Category Archives: Inspiration
When you’re a parent, you hope for a lot of things for your child. You hope your child will be born healthy. You hope your child will grow up happy. You hope your child will be smart and self-confident. You hope that whatever is thrown their way in life, your child will come out of it on the other side better and stronger because of it. You hope your child will turn out to have a life better than yours. You hope that when your child goes out in the world all of those little lessons you taught him or her stick and they do the right things…especially when you’re not looking. You do the best that you can as a parent, but in the end, you do “hope” a lot.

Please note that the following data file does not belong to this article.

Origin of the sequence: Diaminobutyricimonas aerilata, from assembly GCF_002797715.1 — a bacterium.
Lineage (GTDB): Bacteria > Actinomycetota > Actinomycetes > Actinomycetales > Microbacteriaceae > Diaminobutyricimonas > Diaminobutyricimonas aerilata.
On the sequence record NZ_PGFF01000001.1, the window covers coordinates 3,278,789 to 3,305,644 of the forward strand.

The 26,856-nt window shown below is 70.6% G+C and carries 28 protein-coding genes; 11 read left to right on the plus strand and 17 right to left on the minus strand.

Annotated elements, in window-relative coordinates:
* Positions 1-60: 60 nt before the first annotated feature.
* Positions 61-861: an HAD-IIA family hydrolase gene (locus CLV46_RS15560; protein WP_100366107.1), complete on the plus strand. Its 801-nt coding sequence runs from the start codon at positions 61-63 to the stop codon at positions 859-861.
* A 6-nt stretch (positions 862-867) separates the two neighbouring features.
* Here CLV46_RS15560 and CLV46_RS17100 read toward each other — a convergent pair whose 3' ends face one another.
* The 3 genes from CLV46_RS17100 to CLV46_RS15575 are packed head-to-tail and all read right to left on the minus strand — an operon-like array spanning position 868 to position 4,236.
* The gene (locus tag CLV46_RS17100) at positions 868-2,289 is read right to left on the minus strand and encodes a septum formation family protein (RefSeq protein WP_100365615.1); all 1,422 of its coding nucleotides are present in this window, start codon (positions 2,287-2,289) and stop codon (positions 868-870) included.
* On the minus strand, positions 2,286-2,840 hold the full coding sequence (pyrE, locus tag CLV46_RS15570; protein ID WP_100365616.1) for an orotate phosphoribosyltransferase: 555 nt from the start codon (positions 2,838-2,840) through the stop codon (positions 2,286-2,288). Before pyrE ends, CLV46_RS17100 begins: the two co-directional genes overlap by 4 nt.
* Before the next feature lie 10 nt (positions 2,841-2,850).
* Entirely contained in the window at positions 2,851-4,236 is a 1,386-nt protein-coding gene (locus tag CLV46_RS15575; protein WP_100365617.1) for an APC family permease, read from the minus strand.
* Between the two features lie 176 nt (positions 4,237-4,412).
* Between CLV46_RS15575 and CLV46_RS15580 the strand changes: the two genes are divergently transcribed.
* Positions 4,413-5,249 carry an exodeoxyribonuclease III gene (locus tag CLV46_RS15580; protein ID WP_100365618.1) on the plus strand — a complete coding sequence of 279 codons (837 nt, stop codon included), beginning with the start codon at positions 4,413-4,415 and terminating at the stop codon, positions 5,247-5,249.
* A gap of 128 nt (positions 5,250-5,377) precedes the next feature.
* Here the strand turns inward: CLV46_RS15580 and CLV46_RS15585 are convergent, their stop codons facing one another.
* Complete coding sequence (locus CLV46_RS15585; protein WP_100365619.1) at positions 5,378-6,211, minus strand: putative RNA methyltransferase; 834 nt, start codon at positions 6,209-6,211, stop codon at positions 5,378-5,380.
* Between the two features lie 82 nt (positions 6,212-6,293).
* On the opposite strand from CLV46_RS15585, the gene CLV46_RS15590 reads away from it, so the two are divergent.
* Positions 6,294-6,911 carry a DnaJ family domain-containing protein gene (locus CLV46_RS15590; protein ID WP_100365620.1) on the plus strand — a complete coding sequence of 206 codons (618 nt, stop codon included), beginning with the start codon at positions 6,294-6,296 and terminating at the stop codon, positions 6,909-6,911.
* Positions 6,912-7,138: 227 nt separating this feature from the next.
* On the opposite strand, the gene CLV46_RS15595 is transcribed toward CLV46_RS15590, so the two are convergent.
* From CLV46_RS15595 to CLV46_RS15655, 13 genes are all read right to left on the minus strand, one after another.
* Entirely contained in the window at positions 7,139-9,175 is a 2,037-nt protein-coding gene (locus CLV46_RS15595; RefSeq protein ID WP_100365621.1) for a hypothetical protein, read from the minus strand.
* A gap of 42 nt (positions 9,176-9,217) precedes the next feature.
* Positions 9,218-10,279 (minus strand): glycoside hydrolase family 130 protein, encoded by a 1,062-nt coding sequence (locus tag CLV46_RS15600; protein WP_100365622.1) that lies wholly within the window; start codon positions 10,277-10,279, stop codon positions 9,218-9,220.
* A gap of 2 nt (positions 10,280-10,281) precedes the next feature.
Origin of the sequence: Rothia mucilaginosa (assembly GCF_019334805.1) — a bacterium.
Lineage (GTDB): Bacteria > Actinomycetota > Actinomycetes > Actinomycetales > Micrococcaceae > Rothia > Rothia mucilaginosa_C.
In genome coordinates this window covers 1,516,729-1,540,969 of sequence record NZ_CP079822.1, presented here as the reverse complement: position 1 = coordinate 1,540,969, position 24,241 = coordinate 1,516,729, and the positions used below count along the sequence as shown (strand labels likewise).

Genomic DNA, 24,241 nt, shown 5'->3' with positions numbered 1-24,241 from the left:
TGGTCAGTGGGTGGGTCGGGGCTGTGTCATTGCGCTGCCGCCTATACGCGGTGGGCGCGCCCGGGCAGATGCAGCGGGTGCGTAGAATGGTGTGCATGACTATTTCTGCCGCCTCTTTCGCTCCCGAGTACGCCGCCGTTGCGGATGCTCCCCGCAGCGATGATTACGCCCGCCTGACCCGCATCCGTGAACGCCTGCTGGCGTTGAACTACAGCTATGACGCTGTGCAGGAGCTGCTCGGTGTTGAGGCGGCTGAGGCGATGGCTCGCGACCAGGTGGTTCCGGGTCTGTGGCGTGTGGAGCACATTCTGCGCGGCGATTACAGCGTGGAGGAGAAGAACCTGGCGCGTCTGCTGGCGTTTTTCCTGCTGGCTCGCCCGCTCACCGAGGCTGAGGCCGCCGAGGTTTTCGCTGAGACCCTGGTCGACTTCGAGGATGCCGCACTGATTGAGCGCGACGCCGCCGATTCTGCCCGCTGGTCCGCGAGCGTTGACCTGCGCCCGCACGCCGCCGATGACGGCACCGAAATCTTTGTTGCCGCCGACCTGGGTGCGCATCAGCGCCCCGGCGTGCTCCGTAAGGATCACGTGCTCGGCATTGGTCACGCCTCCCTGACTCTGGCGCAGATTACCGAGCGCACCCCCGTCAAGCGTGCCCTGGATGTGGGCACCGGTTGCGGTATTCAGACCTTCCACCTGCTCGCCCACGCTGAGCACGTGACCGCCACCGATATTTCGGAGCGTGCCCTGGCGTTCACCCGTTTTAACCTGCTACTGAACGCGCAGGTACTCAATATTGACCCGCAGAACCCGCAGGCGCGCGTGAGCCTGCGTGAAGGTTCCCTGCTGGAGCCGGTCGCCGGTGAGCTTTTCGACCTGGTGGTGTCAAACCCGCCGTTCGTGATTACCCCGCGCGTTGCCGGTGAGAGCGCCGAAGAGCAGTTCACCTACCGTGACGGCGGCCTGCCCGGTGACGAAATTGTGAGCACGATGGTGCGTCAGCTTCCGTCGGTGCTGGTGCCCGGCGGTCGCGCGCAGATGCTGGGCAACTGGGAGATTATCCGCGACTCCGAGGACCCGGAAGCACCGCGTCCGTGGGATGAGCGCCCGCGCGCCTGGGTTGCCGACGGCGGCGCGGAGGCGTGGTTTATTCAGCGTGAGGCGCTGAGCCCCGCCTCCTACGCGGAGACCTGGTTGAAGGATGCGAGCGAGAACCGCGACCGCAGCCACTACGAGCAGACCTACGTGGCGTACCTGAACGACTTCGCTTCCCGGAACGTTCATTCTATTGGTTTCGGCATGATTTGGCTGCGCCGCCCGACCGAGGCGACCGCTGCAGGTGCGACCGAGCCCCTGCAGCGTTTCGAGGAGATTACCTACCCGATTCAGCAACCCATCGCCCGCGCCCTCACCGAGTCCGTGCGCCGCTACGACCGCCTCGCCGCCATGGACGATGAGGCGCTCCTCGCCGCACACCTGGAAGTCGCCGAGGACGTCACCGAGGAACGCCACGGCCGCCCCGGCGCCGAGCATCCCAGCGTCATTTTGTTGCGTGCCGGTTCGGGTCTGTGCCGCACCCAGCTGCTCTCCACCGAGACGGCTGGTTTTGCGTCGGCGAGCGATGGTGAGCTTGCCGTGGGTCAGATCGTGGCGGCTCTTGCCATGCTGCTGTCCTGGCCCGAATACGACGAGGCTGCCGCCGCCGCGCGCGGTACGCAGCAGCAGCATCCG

Today, I got to smile at one of my “hopes” coming back to me.
As I set out to pick my daughter up from her after-care program at school, I texted her and said “On my way. Be there in five minutes. Be ready please”. In return, I got her typical “K” response. (Yes, she still does that to me daily.) When I got there, I could see her on the far side of the room, seated with two other kids, playing a game. When I finally got her attention, she gave me her “just a minute” gesture, and I had to stand there making idle chit-chat with the ladies who run the program. That “just a minute” was more like five minutes, and I could feel myself getting antsy because I had things to do. As she finally gets up from the table, I see her pat the boy she was sitting next to on the back as she says goodbye, but I didn’t think anything of it.